was compelled to buy two gallons
of paint instead-and the price paid
for ono gallon of common red li
quor will buy two gallons of gcrod
paint in any market"-Progressive
JOHNSTON LETTER. \
Surprise Marriage. Sun)
Valentine Party. Miss Do
bey Entertains Y P. B.
Silver Medal Contest
j The news of the marriage of Miss
Lula Mae Omer, now bf Hephzibah,
Ga., to Mr. Clark Crouch, of Mur
freesboro, Tenn., was a happy sur
prise to the friends here of both
these young people. The marriage
occurred in Augusta, at the Pres
byterian parsonage, on the 14th. It
seems that considering the youthful
age of the bride, there were some
objections, so the young couple,
under pretext of a day's pleasure
trip to Augusta, and accompa
nied by several friends, used
this means as an occasion to have
their vows consummated. The bridal
pair left soon aft^r for the home of
the groom, in Tennessee, stopping
for a two day's visit to friends in
Johnston. The bride is the eldest
daughter of Mr. Luther B. Oxner,
who resided here for many years*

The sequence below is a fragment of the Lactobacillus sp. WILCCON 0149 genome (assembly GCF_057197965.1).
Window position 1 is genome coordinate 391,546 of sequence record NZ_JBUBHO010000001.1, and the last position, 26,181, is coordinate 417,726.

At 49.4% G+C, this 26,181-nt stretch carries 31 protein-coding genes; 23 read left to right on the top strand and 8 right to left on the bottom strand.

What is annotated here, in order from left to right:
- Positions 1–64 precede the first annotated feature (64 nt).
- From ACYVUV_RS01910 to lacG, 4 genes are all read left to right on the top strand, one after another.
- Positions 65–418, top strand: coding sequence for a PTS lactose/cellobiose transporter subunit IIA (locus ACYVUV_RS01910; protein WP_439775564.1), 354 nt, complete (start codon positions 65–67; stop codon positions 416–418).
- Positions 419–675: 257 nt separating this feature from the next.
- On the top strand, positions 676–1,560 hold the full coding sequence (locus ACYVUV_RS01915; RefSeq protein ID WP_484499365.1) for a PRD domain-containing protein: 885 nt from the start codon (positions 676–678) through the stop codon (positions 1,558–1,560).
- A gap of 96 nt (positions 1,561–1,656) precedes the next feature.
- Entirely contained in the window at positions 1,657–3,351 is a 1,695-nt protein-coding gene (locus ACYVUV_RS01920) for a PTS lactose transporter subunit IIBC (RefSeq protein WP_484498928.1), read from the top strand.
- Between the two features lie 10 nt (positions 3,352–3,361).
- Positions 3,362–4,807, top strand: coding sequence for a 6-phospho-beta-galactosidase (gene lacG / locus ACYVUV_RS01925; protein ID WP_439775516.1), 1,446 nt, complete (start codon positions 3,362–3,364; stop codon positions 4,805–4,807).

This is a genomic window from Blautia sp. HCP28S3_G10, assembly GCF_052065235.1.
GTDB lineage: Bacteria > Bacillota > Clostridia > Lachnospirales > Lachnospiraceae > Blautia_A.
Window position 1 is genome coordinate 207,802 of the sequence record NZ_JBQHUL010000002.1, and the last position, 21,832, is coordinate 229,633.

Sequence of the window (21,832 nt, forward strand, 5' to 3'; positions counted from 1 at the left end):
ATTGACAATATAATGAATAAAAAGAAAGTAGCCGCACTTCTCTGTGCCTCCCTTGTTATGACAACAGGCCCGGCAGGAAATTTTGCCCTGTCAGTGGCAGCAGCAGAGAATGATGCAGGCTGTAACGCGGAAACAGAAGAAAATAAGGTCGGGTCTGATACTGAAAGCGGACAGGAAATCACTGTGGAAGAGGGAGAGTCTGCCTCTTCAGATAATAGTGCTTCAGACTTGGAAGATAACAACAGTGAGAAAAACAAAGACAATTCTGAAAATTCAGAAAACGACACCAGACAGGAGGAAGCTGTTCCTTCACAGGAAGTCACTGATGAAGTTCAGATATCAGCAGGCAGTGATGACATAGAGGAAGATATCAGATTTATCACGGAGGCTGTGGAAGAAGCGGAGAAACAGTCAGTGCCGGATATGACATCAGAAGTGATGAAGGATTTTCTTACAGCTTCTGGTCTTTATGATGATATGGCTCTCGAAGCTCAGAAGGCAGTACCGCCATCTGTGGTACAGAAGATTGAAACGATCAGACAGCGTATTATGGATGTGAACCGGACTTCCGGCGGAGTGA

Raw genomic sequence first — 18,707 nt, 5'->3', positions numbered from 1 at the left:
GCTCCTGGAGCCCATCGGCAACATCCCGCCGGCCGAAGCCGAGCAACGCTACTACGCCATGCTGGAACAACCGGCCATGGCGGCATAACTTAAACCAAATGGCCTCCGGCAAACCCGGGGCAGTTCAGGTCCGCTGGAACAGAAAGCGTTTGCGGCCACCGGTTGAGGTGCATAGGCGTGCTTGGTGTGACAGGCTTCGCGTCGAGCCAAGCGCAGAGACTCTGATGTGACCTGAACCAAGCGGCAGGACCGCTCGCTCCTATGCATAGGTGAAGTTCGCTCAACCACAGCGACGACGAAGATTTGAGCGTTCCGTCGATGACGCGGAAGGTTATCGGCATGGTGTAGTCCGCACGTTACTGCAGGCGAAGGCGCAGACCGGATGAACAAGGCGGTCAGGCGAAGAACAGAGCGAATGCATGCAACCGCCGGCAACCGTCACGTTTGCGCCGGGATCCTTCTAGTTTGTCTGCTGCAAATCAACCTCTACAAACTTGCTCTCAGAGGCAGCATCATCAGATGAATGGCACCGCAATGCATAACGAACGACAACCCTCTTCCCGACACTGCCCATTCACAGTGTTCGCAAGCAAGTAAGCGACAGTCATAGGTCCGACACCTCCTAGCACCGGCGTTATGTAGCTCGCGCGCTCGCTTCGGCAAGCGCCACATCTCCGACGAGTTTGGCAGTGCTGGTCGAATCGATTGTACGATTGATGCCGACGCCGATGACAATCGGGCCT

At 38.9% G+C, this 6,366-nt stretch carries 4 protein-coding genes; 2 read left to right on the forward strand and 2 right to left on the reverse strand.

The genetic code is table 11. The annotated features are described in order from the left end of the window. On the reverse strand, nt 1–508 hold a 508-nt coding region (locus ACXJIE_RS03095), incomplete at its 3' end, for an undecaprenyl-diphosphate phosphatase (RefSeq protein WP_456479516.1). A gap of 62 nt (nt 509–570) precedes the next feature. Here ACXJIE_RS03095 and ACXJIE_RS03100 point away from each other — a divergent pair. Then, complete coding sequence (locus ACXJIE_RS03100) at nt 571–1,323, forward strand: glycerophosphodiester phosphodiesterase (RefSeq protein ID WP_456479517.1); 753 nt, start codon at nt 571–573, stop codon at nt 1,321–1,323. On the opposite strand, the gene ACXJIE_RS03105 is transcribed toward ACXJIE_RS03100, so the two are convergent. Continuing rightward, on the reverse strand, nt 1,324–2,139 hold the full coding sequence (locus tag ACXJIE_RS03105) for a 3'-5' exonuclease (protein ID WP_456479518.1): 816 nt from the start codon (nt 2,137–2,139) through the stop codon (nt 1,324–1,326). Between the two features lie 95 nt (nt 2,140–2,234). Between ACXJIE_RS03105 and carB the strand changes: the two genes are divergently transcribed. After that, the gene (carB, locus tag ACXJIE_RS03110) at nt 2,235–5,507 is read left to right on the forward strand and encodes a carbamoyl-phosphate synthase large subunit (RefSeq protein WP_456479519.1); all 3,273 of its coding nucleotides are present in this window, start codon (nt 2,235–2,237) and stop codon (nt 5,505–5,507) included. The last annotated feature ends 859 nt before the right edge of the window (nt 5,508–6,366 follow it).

but moved to Hephzibah during
Mrs. W. J. Hatcher entertained
her Sunbeam band with a Valen
tine party last week and all enjoyed
immensely being together, and
playing games and getting valen
tines at an improvised post office.
Mrs. Hatcher was surprised with a
valentine in the shape of a basket
filled with luscious fruits, andT
adorned with numerous red hearts,'
AU took turns after b?ing biroo,
folded, at attempting to pin asravEg
red hea;t in the exact center OL a
huge rel heart on the wai).
Mr. Will Hoyt, 'of Aagn
spent the we&k eD$ hei'e with-ty?
brotbr.-, Mr. J. P. lioyt.
hours wero al! too short for thc
yoting people and an enjoyar/;- con
clusion %as ?h? course supper
There was a silver randal contest
at the Methodist church on Sunday
morning, and tho young ladies who
took part were Misses Essie Ly
brand, Nell Beckham and Eulie
Satcher. At the conclusion, Miss
Lybrand was decided to be the win
ner. At the Tri-County-Convention
of the W. C. T. IL, Bhe, with Miss
Cleavie Moyer, who won the other
silver medal offered here, will com
pete for the gold medal.
Invitations have been received
here to the marriage of Mr. Hilliard
Carlisle Wright, of Athens, Ga.,
to M ?ss Elizabeth Amelia McNeal,
of Louisville, Ky., which will take
place on February 20th at 7 p. m.,
at the home of the bride. M
Wright is the second son of